So you’ve decided you want to help facilitate the attendee communication at your next event.
You’ve set a goal to increase your onsite attendee engagement with each other and the speakers during the event. And your goals include listening and responding in real time, when appropriate, as well.
Yet, you’re not sure where to begin or which tools to use.
Let’s consider one of the most popular backchannel tools today: Twitter.
Why has Twitter become so popular as a backchannel tool?
- Ease of use
- Short learning curve
- Feels personable because thumbnail photos of those tweeting displayed
- Ability to attach pictures, documents, links
- Accessibility from smart phones and laptops
- Ability to facilitate ongoing relationships among audience members long after the meeting has ended
Here are 16 criteria to consider when choosing your conference backchannel communication tool so that it becomes as popular as Twitter with your attendees.
What online communication tools are the most popular today?
Is it easy or hard to setup? Can a new user sign on and setup an account quickly?
How easy is it for your attendees to use? What level of technical knowledge or skill do your attendees need to have to use it? Is it intuitive or do your attendees need training on it?
4. Learning Curve
What’s the learning curve for using it? Is it easy or steep?
Can people use it on their mobile devices in addition to laptops?
What are the costs of using this tool? Is it free or fee-based? If free, will users be bombarded by advertisements and spam if used?
Do you want the communication to be archived or temporary? If you use Twitter, the information is typically kept for about two weeks. You can visit http://wthashtag.com immediately following the event and print the transcript for the event. This is great data to understand the adoption rate, value and ROI of the conference backchannel.
8. Displayed publicly
Will displaying the backchannel publicly extend the conference’s messages to a broader audience? Does a public backchannel increase the ROI and/or any potential risks?
What backchannel tools have other conferences used? Does the backchannel tool have any references or case studies?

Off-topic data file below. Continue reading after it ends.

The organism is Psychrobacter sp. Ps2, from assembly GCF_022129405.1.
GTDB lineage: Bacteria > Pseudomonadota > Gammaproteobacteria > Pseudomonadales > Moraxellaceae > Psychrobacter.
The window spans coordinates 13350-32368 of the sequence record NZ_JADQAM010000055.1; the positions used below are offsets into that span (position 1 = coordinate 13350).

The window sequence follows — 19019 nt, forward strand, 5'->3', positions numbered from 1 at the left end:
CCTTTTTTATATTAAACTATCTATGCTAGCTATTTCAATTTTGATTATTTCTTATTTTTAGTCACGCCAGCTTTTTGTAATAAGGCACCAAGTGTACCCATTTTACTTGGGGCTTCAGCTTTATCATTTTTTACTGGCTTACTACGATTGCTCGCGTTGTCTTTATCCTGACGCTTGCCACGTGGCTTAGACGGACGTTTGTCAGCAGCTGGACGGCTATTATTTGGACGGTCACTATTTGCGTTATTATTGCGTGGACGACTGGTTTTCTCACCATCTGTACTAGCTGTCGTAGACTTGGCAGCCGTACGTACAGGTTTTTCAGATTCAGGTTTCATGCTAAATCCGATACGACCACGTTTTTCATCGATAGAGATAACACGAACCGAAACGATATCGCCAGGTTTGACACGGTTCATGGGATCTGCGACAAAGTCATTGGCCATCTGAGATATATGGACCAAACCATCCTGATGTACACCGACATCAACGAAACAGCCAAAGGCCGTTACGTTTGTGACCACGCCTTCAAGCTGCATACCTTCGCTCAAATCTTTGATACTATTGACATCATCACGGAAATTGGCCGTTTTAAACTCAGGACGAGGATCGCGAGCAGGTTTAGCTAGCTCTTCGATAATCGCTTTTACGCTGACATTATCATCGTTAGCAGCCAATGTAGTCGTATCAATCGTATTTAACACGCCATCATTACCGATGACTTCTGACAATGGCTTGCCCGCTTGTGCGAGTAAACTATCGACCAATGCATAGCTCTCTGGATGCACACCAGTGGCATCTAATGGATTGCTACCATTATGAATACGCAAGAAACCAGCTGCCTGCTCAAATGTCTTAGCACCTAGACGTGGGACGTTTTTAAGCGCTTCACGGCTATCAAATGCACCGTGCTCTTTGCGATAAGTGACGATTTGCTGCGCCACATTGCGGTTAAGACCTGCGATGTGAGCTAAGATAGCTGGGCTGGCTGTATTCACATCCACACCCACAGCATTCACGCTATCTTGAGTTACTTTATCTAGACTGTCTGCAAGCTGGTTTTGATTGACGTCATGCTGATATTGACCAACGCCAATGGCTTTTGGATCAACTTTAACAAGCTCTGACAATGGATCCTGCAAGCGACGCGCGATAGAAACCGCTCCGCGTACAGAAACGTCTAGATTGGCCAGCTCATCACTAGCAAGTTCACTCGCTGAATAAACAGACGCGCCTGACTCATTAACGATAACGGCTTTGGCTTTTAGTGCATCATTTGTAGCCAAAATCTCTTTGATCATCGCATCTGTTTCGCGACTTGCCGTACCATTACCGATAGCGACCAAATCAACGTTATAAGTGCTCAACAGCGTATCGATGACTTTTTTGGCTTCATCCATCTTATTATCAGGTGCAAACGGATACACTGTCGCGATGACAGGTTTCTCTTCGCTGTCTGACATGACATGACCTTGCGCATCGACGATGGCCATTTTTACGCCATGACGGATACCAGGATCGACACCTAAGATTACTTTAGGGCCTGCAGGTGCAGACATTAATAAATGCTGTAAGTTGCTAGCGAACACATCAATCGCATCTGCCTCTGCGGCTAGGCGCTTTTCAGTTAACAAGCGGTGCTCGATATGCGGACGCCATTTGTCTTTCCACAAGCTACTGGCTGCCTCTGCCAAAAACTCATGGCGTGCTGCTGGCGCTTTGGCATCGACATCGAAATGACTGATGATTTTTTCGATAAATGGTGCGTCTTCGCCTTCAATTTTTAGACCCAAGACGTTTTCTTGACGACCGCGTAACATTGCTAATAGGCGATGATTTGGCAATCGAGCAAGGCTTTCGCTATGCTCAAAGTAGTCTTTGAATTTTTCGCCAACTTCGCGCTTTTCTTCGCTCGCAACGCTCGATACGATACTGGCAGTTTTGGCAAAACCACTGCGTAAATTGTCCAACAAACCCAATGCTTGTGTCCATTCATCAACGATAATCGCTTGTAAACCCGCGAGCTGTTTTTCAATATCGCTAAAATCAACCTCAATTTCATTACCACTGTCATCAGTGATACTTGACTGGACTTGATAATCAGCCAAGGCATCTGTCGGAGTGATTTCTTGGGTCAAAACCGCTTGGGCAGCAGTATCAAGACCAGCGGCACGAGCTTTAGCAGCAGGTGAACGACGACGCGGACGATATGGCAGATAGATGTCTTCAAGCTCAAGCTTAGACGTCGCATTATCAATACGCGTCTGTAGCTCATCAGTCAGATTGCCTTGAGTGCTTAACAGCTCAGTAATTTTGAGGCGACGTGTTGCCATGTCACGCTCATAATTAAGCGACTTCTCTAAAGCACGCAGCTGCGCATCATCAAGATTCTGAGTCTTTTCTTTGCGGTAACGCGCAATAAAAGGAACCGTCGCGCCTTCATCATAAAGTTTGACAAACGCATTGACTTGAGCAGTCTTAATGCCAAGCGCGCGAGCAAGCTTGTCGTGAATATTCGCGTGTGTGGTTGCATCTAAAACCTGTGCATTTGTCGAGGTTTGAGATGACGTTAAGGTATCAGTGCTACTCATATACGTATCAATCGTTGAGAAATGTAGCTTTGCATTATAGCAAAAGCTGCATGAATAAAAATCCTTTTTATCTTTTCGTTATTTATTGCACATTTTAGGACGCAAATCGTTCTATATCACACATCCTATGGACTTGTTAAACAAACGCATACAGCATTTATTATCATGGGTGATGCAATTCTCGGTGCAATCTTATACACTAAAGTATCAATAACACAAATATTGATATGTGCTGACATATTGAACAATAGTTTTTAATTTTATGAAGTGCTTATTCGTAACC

Can you customize the look of the tool with an event logo? Can you change the settings for font size, color, style, etc?
11. Character Limit
Does the tool limit the number of characters per comment or can attendees write their thoughts in long form? Is a character limit good for your audience?
12. Identified or Anonymous
Can the users be anonymous or do they have to identify themselves with a name, photo or other means in order to comment? There is a higher risk of negative or inappropriate comments from anonymous users.
Do you want the backchannel to be a standalone, private communication tool or do you want it part of a public service like Twitter that can reach far beyond your conference walls?
14. Software or Web-enabled
Does it require a download of special software or is it web-enabled?
15. Monitored or Real-Time
Do you want the ability to monitor and approve comments before they enter the backchannel? Or are you open to real-time comments.
Can users attach pictures and links to additional sources easily? Or is it rich text enabled only.
These are just a few questions to consider as you choose your backchannel tool for your next event.
What other criteria should be considered when choosing a backchannel tool? What are some of your experiences with the backchannel?
Midori Connolly says
Wow! What an exhaustive and impressive list you have here.
I would add to #15, the idea that there might be an option to push content to specific attendees…can you sort the attendees into groups or lists and privately send them messages?
And looking at whether or not a backchannel can enhance sponsorships. I’m just going out on a limb here, but maybe a backchannel could provide opportunity to support sponsor messaging and data capture. This isn’t something I’ve really thought through, but more of a conceptual vision 🙂
Midori Connolly, Chief AVGirl
Midori, great point on #15. I’ve seen solutions that integrate with Twitter that display a stream that only includes people that have indicated that they are attending that specific conference session (with or without the use of a hashtag). What a great way to improve relevance and attendee engagement!
Dave Lutz – @velchain
Ian McGonnigal says
Great post. Although event producers can suggest a backchannel tool, at the end of the day, its completely up to the audiences which channel(s) they use to use for their communications. I would say its a combination of several tools.
Jeff Hurt says
I totally agree with you. The conferences I’ve attended that have had successful backchannel tools were chosen by the event producers and marketed well in advance of the event. They were also marketed onsite at the event at the start of every session (yes, every session) and the tweets were projected in the room in some fashion, whether behind the speaker, on a screen on the floor to near the speaker or on the side of the room.
Ultimately, if attendees are not satisifed with the chosen backchannel, they will use another tool. And, you’re 100% correct that attendees will probably use several tools anyways.
The question becomes, is the conference or event producer listening?
I am impressed! As I am new to the online environment we require all the guidance and assistant we can muster. I will begin our next conference by discussion all the various options and how we can best incorporate this into our internal and external communication strategy.